Cornwall Fishery Managers: Asleep at the Wheel say Cornish Sea Anglers

Last week, we reported shocking new landing data from the Marine Management Organisation (MMO) which showed landings of sea bass by Cornish netting vessels have increased by a whopping 43%, despite fishing restrictions intended to reduce landings and allow the threatened bass stock to recover  At the same time, net-caught bass landings in the rest of England have decreased by 78%.

Our suspicions that Cornwall IFCA is not monitoring fish landings in its own district appear to have been confirmed as Sam Davis, chief officer of Cornwall IFCA, told the Western Morning News “She was unclear how the Cornish Federation of Sea Anglers had arrived at their figures, so couldn’t comment on those”.[1]

Cornwall IFCA seems to have been struggling to find the data, even though it shares the same building as the MMO officers who collect the data.  And it has so far failed to make any meaningful response to our findings.  So we decided to take a closer look at the landing data.

We have been astonished to discover that between 2013 and 2019, landings of net-caught bass into the picturesque fishing port of Mevagissey almost tripled from 3.2 tonnes to 9.2 tonnes.  That’s a 185% increase for Mevagissey, while landings of net-caught bass into the rest of England decreased by 75%.

But it gets worse: in 2016, when it was still possible for netters to legally target bass, net-caught bass landings in Mevagissey were 1.2 tonnes.  Since 2017 it has been illegal for netters to target bass, but that has apparently been no constraint to netters in Mevagissey, since their bass landings shot up to 9.2 tonnes in 2019, a staggering seven-fold increase since 2016.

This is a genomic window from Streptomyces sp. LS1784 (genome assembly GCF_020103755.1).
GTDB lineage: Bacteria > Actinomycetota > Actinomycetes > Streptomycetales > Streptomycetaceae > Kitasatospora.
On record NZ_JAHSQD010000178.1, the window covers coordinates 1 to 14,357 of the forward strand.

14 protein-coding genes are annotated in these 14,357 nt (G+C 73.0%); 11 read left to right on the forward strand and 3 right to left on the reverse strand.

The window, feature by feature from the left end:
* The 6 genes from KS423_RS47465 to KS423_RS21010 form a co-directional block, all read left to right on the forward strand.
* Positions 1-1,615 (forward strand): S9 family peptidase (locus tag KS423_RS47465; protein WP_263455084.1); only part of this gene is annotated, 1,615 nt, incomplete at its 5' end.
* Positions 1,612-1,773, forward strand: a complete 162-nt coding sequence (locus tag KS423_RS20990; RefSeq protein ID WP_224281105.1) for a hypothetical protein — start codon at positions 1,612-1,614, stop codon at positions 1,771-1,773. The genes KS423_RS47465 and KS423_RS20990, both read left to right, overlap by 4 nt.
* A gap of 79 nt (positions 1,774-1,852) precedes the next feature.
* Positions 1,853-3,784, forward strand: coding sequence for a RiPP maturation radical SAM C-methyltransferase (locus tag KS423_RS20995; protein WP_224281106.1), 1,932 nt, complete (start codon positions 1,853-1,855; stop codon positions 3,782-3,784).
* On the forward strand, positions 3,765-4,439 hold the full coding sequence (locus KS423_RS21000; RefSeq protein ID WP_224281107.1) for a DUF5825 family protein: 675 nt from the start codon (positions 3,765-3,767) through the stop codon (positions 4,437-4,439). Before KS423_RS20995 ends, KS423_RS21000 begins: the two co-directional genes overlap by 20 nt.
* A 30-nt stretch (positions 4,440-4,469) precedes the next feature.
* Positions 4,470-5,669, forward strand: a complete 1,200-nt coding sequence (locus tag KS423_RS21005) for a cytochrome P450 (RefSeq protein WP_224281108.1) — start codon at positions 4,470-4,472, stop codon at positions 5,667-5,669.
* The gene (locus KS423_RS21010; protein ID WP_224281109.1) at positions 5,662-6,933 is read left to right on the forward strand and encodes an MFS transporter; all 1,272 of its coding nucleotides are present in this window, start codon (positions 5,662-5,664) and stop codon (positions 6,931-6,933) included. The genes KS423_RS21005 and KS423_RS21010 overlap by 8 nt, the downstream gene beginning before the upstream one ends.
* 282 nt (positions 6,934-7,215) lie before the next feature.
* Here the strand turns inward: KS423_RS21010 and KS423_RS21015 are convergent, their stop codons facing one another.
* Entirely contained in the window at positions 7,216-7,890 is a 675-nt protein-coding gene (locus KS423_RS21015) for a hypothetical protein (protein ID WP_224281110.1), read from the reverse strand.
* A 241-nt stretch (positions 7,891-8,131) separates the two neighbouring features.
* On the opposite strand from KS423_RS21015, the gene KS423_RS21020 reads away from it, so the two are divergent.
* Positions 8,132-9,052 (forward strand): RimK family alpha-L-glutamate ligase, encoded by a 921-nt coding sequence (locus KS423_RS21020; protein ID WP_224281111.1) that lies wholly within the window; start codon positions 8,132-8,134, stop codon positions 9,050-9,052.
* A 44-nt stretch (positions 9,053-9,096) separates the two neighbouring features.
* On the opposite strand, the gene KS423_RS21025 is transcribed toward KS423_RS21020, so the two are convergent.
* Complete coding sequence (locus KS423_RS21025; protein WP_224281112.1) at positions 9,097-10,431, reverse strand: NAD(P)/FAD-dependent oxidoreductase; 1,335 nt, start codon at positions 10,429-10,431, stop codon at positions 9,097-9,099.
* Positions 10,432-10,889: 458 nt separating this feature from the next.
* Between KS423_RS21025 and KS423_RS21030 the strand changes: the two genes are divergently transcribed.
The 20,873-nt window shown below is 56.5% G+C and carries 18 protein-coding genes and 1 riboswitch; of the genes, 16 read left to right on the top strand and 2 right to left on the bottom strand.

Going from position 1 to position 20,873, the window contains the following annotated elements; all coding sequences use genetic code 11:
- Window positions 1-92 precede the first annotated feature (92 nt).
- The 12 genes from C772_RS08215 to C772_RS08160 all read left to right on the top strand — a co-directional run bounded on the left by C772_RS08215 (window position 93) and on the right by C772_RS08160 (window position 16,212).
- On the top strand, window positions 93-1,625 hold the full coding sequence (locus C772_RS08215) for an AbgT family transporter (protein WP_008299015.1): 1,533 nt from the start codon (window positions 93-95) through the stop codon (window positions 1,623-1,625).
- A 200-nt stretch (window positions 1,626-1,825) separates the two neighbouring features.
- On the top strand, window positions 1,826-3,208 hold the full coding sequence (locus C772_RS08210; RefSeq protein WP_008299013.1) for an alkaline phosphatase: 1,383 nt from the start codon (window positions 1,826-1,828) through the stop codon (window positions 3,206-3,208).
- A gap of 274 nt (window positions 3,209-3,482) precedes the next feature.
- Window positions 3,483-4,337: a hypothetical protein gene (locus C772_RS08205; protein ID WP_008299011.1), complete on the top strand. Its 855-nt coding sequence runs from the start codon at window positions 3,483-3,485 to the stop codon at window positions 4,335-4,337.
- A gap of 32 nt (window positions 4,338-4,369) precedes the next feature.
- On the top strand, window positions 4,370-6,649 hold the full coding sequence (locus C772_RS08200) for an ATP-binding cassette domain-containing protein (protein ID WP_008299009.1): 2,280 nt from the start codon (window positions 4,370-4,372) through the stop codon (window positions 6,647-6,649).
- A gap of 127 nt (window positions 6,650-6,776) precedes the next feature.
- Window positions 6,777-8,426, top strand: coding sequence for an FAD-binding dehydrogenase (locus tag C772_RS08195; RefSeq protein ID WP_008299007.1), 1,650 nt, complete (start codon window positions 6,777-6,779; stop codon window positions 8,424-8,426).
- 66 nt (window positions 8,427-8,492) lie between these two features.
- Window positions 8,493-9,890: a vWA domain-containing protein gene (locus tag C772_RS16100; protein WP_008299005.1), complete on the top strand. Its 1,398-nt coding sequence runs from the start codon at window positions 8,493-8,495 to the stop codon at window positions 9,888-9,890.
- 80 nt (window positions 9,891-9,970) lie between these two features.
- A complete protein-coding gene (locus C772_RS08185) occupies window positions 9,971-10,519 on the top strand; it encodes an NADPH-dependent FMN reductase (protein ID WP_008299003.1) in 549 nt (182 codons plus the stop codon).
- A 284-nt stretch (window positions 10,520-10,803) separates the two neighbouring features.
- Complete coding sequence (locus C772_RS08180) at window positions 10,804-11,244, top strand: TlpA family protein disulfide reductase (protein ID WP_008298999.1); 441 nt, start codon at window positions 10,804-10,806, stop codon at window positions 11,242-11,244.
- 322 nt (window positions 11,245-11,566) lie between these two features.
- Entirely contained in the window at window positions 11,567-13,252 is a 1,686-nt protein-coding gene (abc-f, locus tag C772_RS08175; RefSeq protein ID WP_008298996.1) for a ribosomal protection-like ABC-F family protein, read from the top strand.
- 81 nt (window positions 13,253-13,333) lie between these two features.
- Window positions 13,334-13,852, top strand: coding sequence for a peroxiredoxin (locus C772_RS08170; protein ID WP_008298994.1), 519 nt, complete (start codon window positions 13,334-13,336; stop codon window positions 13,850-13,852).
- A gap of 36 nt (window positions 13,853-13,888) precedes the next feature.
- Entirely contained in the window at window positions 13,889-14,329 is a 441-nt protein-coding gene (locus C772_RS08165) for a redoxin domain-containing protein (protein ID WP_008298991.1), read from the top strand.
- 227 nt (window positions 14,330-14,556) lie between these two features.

And since 2016, Mevagissey has leapt up the table of ports landing net-caught bass: from 34th place in 2016 to 1st place in 2018 and 2019!

Cornwall IFCA urgently needs to start doing its job and find out why net-caught bass landings have gone up so dramatically in Mevagissey.

Malcolm Gilbert, former Conservation Officer of the Cornish Federation of Sea Anglers, said “Cornish sea anglers and commercial handliners are already angry at Cornwall IFCA’s repeated failures to manage Cornish bass netting.  I expect they will be incandescent with rage when they hear that Cornwall IFCA has allowed Mevagissey landings of net-caught bass to spiral out of control.

Sea anglers and other commercial fishermen in Cornwall are paying the price for Cornwall IFCA’s ineptitude.”

David Curtis, Director of Save Our Sea Bass, commented “Monitoring catches is fishery management 101.  But it seems Cornwall IFCA is clueless about landings in its own district.  This is yet another item to add to the long list of Cornwall IFCA’s failures.

Bass anglers and handliners deliver vital cash and jobs to Cornwall and Cornwall’s bass fishery should be a jewel in Cornwall’s crown.  But instead the Cornish bass fishery is being hammered by netters while at every turn Cornwall IFCA blocks protective measures and tries to pass the buck to someone else.  Cornwall IFCA has a statutory duty to manage the bass fishery – when is it going to start living up to that responsibility?”

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[1] Our press release last week incorrectly attributed a quote to the CFSA, instead of to Malcolm Gilbert, former Conservation Officer of the CFSA.  Our apologies to the CFSA for this error.